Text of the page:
House prices continued to push higher in September, industry data showed on Monday, despite the cost-of-living crisis and interest rates at 14-year highs.
According to the latest Rightmove House Price Index, the average asking price of a property coming to market was £367,760 in September, up 0.7% on August and 8.7% year-on-year.
The increase was largely in line with the average September rise of 0.6% seen over the last 10 years.
The Bank of England last week upped interest rates for the seventh consecutive time, leaving the cost of borrowing at its highest since 2008. According to Rightmove, the average monthly mortgage payment for first-time buyers putting down a 10% deposit has now reached £1,057 per month, or 40% of an average gross salary, for the first time since November 2012.
Inflation also remains at near-40 year highs at 9.9%.
But Tim Bannister, director of property science at Rightmove, said: “The end of the summer break and the start of the new school term is usually a time when we see renewed focus from buyers, as those with plans to move see an autumn window of opportunity ahead.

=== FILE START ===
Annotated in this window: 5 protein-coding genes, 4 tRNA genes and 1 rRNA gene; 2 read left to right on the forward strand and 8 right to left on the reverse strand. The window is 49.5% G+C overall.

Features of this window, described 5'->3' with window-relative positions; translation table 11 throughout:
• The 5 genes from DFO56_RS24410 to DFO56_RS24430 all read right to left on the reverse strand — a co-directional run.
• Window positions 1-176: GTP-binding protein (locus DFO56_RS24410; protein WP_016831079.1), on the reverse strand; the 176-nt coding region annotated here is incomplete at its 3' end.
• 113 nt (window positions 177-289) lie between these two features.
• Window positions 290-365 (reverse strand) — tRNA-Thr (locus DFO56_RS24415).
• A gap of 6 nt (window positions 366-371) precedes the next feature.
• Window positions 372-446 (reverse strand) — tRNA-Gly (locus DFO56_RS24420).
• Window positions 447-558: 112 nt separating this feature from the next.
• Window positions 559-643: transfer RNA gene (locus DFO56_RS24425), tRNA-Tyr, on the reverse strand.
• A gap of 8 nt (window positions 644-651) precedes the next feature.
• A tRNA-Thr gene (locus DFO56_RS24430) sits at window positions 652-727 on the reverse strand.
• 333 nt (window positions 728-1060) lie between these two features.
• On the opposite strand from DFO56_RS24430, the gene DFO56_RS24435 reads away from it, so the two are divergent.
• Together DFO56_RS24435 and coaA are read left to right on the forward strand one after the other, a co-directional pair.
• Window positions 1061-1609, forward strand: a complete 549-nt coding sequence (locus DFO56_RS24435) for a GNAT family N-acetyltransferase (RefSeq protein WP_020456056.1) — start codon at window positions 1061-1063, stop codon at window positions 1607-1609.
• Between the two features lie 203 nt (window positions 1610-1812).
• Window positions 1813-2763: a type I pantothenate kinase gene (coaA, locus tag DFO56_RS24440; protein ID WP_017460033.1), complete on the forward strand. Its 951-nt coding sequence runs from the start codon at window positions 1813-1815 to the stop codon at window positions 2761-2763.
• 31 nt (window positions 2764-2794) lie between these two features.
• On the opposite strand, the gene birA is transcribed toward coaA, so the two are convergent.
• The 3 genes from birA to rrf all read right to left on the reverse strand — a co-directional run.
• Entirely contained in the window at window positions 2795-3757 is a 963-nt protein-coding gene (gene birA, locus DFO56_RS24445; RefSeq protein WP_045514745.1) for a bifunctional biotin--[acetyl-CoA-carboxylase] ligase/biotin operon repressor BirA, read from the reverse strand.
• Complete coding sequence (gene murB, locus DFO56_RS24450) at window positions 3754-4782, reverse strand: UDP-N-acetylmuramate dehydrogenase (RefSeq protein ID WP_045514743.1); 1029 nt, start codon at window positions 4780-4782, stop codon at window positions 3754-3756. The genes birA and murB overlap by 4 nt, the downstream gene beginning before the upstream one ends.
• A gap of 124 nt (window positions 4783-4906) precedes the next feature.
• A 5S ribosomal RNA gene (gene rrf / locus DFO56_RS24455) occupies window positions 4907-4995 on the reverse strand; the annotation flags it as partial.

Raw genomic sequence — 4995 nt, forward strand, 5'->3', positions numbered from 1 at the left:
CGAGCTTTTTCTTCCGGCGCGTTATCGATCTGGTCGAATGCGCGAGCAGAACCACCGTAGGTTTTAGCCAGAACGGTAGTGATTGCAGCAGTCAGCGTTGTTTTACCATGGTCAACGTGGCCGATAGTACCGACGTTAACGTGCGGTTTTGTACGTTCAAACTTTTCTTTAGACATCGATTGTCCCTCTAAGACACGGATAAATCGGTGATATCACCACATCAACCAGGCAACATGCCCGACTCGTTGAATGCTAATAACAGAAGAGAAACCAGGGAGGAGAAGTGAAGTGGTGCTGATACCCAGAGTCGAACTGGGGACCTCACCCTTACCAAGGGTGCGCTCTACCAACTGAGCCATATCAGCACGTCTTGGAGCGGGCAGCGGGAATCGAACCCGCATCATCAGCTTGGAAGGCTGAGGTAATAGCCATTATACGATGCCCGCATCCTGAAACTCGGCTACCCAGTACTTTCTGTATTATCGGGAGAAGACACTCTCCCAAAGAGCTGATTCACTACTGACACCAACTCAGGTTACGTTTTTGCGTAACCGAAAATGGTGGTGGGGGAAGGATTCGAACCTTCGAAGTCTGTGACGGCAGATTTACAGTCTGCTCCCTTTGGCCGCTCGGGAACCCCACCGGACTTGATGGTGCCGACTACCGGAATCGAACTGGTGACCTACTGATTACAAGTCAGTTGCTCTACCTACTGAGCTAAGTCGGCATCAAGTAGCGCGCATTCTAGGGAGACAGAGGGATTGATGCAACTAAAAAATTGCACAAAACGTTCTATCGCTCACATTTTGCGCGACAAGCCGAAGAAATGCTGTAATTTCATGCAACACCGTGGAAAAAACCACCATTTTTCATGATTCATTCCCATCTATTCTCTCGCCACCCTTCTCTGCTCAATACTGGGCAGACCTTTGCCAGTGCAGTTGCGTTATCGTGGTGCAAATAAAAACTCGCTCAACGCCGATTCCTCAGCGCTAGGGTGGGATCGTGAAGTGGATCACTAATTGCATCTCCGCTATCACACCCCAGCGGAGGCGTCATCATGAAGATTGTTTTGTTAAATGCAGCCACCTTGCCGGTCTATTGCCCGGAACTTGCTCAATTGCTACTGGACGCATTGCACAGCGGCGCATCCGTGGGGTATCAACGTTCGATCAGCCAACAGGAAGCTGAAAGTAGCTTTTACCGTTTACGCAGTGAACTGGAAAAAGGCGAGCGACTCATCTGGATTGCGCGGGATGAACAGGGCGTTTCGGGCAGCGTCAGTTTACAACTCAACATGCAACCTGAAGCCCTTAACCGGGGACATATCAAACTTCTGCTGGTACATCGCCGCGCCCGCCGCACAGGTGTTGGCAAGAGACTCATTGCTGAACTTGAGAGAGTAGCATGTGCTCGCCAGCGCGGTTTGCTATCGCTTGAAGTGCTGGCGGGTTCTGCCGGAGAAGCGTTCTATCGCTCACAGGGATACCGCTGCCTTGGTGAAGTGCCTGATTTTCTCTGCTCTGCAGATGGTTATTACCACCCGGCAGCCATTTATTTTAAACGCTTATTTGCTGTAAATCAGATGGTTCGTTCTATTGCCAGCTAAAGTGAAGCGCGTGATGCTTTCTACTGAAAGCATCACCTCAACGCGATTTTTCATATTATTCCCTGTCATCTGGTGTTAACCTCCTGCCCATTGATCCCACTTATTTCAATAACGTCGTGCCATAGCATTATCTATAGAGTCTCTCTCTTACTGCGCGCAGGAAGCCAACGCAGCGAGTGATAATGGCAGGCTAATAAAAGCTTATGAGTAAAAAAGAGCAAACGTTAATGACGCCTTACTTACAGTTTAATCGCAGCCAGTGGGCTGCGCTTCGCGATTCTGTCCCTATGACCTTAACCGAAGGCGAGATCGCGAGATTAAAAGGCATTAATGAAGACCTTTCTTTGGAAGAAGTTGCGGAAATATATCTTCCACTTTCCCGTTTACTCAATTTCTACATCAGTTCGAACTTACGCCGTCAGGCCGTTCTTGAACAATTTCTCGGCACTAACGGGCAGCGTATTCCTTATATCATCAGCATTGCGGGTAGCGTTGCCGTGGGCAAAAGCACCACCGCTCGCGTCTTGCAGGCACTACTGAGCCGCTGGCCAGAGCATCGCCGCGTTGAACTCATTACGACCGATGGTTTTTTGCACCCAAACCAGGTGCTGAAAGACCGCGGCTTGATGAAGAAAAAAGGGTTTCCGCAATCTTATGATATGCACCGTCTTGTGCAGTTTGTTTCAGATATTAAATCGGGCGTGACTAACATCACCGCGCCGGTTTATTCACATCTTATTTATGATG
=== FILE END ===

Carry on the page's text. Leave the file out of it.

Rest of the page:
“Price growth this month in the middle and high-end sectors highlights that even when finances are more stretched, many of the reason for looking to move up the ladder remain.”
Rightmove said buyer demand was now ahead 20% on the pre-pandemic, five-year average. The market has been hit by low levels of new stock coming to market, although the property portal noted that the number of homes coming to market had strengthened to 2019 levels.
Bannister noted: “Prices are likely to remain strong while demand continues to outweigh supply.
“The housing market continues to be extremely resilient even in the face of the economic headwinds that are stretching house finances.”
On Friday, chancellor Kwasi Kwarteng announced permanent changes to stamp duty, including raising the threshold to £250,000 from £125,000.
Bannister said: “Demand has been softening over the last few months, but Friday’s announcement is likely to stimulate some more demand. If it does lead to a big jump in prospective buyers competing for the constrained number of properties for sale, then it could lead to some unseasonal price rises over the next few months.”